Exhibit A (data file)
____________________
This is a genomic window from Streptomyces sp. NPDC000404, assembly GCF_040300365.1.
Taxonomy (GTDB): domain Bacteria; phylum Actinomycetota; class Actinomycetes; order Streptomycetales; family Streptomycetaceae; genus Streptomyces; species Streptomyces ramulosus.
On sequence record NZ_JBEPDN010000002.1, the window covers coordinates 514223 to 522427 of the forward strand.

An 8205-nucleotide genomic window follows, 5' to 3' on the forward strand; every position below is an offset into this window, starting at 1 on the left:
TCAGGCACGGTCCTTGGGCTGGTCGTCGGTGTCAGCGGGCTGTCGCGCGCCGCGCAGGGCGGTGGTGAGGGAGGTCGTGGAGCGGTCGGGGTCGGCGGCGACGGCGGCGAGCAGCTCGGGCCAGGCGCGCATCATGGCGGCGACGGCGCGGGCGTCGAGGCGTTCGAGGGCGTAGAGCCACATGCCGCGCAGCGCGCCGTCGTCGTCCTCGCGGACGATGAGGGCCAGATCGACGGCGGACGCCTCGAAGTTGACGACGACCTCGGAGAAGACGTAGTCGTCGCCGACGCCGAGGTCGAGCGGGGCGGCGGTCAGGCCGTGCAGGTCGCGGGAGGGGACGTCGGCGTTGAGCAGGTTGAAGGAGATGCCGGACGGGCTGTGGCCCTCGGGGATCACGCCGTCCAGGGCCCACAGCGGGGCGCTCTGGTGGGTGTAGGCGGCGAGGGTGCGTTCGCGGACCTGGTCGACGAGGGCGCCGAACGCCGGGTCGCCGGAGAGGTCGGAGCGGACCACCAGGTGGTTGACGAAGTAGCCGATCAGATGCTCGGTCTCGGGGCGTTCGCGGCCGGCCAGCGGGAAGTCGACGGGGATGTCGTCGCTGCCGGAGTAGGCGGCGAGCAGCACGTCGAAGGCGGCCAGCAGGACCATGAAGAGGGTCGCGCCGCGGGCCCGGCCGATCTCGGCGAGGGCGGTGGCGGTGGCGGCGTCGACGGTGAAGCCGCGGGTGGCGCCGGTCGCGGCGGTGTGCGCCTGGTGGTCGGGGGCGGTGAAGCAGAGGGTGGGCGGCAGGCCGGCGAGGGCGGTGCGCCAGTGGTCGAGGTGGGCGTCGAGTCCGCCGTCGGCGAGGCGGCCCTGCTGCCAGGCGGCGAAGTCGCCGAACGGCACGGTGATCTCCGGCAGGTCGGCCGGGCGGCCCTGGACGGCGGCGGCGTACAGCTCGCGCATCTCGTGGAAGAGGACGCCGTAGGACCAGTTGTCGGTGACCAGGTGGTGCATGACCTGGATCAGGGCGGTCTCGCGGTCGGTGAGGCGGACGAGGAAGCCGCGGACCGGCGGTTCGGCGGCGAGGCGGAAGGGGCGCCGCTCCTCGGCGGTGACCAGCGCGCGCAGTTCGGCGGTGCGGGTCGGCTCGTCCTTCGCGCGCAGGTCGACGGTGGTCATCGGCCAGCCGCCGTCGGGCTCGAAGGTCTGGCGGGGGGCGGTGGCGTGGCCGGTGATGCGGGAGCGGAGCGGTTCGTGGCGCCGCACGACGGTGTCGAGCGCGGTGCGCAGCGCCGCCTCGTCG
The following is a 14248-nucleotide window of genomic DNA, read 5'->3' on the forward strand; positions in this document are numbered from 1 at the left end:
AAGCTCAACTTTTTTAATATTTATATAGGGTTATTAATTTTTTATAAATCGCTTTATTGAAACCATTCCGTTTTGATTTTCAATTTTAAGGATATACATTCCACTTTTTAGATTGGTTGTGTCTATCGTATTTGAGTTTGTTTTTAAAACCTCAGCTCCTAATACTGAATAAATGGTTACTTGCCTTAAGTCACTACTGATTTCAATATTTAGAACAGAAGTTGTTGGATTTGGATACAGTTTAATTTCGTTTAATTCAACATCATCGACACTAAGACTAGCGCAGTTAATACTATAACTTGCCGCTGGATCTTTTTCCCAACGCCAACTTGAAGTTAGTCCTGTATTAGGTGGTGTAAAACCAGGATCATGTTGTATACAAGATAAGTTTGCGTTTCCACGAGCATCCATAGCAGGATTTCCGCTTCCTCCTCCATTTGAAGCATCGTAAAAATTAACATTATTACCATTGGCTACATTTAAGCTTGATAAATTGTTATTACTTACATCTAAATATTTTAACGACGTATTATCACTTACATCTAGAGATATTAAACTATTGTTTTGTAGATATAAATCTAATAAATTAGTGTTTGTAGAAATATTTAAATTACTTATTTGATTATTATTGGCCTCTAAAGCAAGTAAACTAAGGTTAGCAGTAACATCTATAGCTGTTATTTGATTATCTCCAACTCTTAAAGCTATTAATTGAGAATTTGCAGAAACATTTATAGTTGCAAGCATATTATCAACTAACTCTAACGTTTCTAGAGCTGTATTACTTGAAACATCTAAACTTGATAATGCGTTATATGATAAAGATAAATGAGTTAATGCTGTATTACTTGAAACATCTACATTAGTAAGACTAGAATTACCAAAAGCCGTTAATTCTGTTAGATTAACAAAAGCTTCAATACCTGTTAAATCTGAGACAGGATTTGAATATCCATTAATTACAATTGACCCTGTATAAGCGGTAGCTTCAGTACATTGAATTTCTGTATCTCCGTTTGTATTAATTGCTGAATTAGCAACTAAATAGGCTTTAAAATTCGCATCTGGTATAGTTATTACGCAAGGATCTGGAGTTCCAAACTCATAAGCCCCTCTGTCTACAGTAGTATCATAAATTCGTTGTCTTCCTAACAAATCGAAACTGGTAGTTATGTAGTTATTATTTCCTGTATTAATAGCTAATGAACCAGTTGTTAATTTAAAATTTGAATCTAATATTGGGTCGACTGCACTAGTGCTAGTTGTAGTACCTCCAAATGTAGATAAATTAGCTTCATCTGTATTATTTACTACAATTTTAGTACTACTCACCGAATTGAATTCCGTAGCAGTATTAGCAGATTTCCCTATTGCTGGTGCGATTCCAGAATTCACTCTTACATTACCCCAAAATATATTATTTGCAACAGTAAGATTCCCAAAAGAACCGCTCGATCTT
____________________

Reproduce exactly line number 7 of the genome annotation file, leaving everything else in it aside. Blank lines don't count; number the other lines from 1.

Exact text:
AAGCTCAACTTTTTTAATATTTATATAGGGTTATTAATTTTTTATAAATCGCTTTATTGAAACCATTCCGTTTTGATTTTCAATTTTAAGGATATACATTCCACTTTTTAGATTGGTTGTGTCTATCGTATTTGAGTTTGTTTTTAAAACCTCAGCTCCTAATACTGAATAAATGGTTACTTGCCTTAAGTCACTACTGATTTCAATATTTAGAACAGAAGTTGTTGGATTTGGATACAGTTTAATTTCGTTTAATTCAACATCATCGACACTAAGACTAGCGCAGTTAATACTATAACTTGCCGCTGGATCTTTTTCCCAACGCCAACTTGAAGTTAGTCCTGTATTAGGTGGTGTAAAACCAGGATCATGTTGTATACAAGATAAGTTTGCGTTTCCACGAGCATCCATAGCAGGATTTCCGCTTCCTCCTCCATTTGAAGCATCGTAAAAATTAACATTATTACCATTGGCTACATTTAAGCTTGATAAATTGTTATTACTTACATCTAAATATTTTAACGACGTATTATCACTTACATCTAGAGATATTAAACTATTGTTTTGTAGATATAAATCTAATAAATTAGTGTTTGTAGAAATATTTAAATTACTTATTTGATTATTATTGGCCTCTAAAGCAAGTAAACTAAGGTTAGCAGTAACATCTATAGCTGTTATTTGATTATCTCCAACTCTTAAAGCTATTAATTGAGAATTTGCAGAAACATTTATAGTTGCAAGCATATTATCAACTAACTCTAACGTTTCTAGAGCTGTATTACTTGAAACATCTAAACTTGATAATGCGTTATATGATAAAGATAAATGAGTTAATGCTGTATTACTTGAAACATCTACATTAGTAAGACTAGAATTACCAAAAGCCGTTAATTCTGTTAGATTAACAAAAGCTTCAATACCTGTTAAATCTGAGACAGGATTTGAATATCCATTAATTACAATTGACCCTGTATAAGCGGTAGCTTCAGTACATTGAATTTCTGTATCTCCGTTTGTATTAATTGCTGAATTAGCAACTAAATAGGCTTTAAAATTCGCATCTGGTATAGTTATTACGCAAGGATCTGGAGTTCCAAACTCATAAGCCCCTCTGTCTACAGTAGTATCATAAATTCGTTGTCTTCCTAACAAATCGAAACTGGTAGTTATGTAGTTATTATTTCCTGTATTAATAGCTAATGAACCAGTTGTTAATTTAAAATTTGAATCTAATATTGGGTCGACTGCACTAGTGCTAGTTGTAGTACCTCCAAATGTAGATAAATTAGCTTCATCTGTATTATTTACTACAATTTTAGTACTACTCACCGAATTGAATTCCGTAGCAGTATTAGCAGATTTCCCTATTGCTGGTGCGATTCCAGAATTCACTCTTACATTACCCCAAAATATATTATTTGCAACAGTAAGATTCCCAAAAGAACCGCTCGATCTT